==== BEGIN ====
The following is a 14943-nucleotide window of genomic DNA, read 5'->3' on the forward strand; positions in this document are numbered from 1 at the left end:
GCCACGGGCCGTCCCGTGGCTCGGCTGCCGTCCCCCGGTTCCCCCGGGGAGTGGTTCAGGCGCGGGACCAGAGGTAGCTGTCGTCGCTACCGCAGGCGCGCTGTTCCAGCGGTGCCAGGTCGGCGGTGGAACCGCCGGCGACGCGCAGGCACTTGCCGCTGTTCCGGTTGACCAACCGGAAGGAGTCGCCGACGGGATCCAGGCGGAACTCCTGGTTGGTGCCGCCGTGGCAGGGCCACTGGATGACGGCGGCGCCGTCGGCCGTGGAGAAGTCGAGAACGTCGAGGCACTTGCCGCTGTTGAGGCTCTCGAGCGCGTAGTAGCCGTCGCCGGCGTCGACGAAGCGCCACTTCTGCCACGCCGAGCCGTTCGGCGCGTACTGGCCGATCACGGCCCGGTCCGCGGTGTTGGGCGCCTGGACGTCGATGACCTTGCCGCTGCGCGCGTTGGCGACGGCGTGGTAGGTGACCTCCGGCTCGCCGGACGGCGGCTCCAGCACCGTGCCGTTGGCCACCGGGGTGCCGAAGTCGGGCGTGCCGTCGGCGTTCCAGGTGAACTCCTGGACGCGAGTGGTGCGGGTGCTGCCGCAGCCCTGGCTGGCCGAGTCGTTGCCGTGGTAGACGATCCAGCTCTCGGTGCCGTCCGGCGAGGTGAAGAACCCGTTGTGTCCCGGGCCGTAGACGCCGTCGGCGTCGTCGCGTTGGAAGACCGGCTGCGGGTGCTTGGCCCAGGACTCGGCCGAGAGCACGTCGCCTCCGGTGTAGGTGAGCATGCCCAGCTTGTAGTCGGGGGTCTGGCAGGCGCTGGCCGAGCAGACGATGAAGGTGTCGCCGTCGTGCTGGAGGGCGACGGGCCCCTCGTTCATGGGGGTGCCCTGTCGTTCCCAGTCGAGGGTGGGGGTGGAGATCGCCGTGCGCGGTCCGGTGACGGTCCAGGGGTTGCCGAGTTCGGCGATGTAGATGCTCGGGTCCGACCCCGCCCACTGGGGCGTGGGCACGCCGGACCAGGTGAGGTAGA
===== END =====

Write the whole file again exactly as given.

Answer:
The following is a 14943-nucleotide window of genomic DNA, read 5'->3' on the forward strand; positions in this document are numbered from 1 at the left end:
GCCACGGGCCGTCCCGTGGCTCGGCTGCCGTCCCCCGGTTCCCCCGGGGAGTGGTTCAGGCGCGGGACCAGAGGTAGCTGTCGTCGCTACCGCAGGCGCGCTGTTCCAGCGGTGCCAGGTCGGCGGTGGAACCGCCGGCGACGCGCAGGCACTTGCCGCTGTTCCGGTTGACCAACCGGAAGGAGTCGCCGACGGGATCCAGGCGGAACTCCTGGTTGGTGCCGCCGTGGCAGGGCCACTGGATGACGGCGGCGCCGTCGGCCGTGGAGAAGTCGAGAACGTCGAGGCACTTGCCGCTGTTGAGGCTCTCGAGCGCGTAGTAGCCGTCGCCGGCGTCGACGAAGCGCCACTTCTGCCACGCCGAGCCGTTCGGCGCGTACTGGCCGATCACGGCCCGGTCCGCGGTGTTGGGCGCCTGGACGTCGATGACCTTGCCGCTGCGCGCGTTGGCGACGGCGTGGTAGGTGACCTCCGGCTCGCCGGACGGCGGCTCCAGCACCGTGCCGTTGGCCACCGGGGTGCCGAAGTCGGGCGTGCCGTCGGCGTTCCAGGTGAACTCCTGGACGCGAGTGGTGCGGGTGCTGCCGCAGCCCTGGCTGGCCGAGTCGTTGCCGTGGTAGACGATCCAGCTCTCGGTGCCGTCCGGCGAGGTGAAGAACCCGTTGTGTCCCGGGCCGTAGACGCCGTCGGCGTCGTCGCGTTGGAAGACCGGCTGCGGGTGCTTGGCCCAGGACTCGGCCGAGAGCACGTCGCCTCCGGTGTAGGTGAGCATGCCCAGCTTGTAGTCGGGGGTCTGGCAGGCGCTGGCCGAGCAGACGATGAAGGTGTCGCCGTCGTGCTGGAGGGCGACGGGCCCCTCGTTCATGGGGGTGCCCTGTCGTTCCCAGTCGAGGGTGGGGGTGGAGATCGCCGTGCGCGGTCCGGTGACGGTCCAGGGGTTGCCGAGTTCGGCGATGTAGATGCTCGGGTCCGACCCCGCCCACTGGGGCGTGGGCACGCCGGACCAGGTGAGGTAGA